Organizing unread content
Created: January 7, 2020 / Updated: January 21, 2020 / Status: finished / 3 min read (~514 words)
How can I organize all the webpages I never read?
- Delete articles you know you will never read
- Add articles you'd like to read one day in a system such as pocket
- Track when articles are added to your "must-read" list, after 1 year "graduate" them by deleting them from the list
- Estimate how long an article takes to read and how much value you expect it will bring you
- Use the ROI to order your reading list
The following method applies to content online as well as offline (magazine article, books).
The first, most important, and difficult strategy, is to simply let go of those articles. Most of the time, we keep certain things out of fear of missing out. We may also think that if at some point we have free time we'll go through them, however that never happens. We always try to find something new instead. This can be seen as a way for the mind to communicate that it doesn't think it would be worthwhile to spend its time reading this content so it's better not to and instead we should look for alternative content to read.
Once you've gotten rid of all those articles you decided you would never read you can add them to tracking systems such as pocket. The idea here is that it may be possible for you to read this content, but in other contexts than when you're in front of your computer. Maybe you'd be likelier to read the article if you're waiting in line or waiting for your bus/subway. Maybe you'd read it if you're on your way to work.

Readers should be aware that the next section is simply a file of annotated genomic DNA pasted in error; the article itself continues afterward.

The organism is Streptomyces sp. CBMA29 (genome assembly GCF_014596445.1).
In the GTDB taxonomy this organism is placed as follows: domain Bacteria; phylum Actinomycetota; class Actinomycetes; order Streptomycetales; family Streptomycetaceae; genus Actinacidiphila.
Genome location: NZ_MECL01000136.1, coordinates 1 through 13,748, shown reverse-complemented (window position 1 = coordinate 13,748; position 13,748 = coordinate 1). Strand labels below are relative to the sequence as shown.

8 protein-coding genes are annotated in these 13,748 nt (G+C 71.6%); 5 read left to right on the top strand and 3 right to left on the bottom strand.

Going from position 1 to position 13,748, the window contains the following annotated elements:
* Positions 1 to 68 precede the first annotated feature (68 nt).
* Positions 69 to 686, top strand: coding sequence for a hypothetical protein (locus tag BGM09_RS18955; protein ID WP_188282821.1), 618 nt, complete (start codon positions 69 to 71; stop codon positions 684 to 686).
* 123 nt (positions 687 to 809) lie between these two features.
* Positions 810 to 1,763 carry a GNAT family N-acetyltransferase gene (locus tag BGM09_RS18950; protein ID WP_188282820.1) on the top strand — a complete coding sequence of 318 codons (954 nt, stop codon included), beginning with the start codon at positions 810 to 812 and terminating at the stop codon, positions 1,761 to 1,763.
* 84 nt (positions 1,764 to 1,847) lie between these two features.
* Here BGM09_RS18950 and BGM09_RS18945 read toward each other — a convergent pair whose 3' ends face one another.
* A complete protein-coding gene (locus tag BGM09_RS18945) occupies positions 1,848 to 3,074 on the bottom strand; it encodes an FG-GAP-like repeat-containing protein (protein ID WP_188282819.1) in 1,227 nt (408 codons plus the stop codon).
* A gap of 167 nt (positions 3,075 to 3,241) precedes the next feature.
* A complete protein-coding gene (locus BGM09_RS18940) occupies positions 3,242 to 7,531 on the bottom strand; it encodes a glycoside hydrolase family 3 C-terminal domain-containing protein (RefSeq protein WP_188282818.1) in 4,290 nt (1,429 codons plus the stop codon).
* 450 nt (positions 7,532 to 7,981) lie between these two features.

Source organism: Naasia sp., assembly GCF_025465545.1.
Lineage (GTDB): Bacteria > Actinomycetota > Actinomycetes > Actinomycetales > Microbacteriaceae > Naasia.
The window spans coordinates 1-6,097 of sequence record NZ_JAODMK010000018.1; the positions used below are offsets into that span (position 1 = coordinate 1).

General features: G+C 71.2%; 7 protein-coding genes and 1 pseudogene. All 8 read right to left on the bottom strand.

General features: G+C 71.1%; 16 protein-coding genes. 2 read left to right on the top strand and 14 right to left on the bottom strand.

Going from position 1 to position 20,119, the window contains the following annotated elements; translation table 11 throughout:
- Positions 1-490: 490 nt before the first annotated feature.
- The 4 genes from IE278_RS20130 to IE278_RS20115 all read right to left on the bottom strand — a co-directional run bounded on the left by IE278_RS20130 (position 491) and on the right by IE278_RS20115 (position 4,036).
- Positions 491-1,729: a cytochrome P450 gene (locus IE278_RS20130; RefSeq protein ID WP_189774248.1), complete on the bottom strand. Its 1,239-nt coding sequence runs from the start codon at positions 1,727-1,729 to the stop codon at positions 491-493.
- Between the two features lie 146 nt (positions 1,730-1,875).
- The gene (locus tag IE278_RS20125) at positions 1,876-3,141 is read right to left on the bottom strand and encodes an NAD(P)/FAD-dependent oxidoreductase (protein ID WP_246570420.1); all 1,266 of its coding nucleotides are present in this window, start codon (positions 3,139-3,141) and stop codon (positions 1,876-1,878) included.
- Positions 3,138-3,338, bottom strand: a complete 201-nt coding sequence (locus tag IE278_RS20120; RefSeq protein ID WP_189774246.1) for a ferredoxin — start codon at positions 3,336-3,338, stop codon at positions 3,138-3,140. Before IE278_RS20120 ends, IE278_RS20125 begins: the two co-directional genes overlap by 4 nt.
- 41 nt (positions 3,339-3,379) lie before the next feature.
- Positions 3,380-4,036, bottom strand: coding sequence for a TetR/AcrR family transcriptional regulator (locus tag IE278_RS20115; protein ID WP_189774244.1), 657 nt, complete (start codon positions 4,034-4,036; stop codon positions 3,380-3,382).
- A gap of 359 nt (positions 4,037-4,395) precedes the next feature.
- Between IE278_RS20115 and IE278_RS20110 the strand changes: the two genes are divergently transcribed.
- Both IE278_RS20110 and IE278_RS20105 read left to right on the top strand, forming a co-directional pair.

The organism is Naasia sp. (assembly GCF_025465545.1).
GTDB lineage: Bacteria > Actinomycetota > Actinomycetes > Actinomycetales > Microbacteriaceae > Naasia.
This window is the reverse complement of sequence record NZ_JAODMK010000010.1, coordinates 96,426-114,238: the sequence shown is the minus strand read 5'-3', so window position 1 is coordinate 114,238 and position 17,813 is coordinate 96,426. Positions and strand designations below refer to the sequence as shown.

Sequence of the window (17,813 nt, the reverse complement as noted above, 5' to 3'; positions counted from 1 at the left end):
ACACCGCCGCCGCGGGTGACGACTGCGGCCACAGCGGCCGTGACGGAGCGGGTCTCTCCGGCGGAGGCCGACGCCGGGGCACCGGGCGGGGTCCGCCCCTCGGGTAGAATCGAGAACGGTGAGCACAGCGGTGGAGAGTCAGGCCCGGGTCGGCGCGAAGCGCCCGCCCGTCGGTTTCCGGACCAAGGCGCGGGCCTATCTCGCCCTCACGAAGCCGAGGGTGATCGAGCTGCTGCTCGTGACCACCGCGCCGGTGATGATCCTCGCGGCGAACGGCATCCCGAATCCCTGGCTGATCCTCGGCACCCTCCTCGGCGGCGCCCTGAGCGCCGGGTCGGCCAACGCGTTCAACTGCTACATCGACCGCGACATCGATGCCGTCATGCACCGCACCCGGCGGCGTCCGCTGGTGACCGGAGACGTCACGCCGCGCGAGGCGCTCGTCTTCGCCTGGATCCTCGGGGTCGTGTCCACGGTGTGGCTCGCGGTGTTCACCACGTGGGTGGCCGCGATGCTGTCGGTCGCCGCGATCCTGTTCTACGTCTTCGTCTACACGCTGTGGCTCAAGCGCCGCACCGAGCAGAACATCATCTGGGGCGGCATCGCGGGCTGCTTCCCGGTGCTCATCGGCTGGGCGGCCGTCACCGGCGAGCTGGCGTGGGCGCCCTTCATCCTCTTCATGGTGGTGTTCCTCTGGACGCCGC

Track when you add articles to your list. The older an article becomes, the less likely you will be to read it. As articles reach a certain age, it might be time to graduate them to the graveyard, in other words, to never read them. Mark them as read or remove them from your reading list.
You should have an idea of how long an article takes to read. Pocket offers an estimate of how long it takes to read an article. Knowing how long it takes to read an article is important since one of the techniques to get rid of articles is to go through all the short articles first since the time investment may be low.
As in the case of task management, the strategy we will want to adopt to organize and prioritize our reading will be related to the return on investment (ROI) metric. Each article should have an estimate of the value it will bring you to read it (e.g., how much you would have paid to acquire this knowledge), as well as an estimate of the effort (duration, e.g., how long it takes to read the article according to pocket) necessary to go through it. You can then order your reading list from articles with the highest ROI to the least ROI and feel more confident that you are reading high (expected) value content.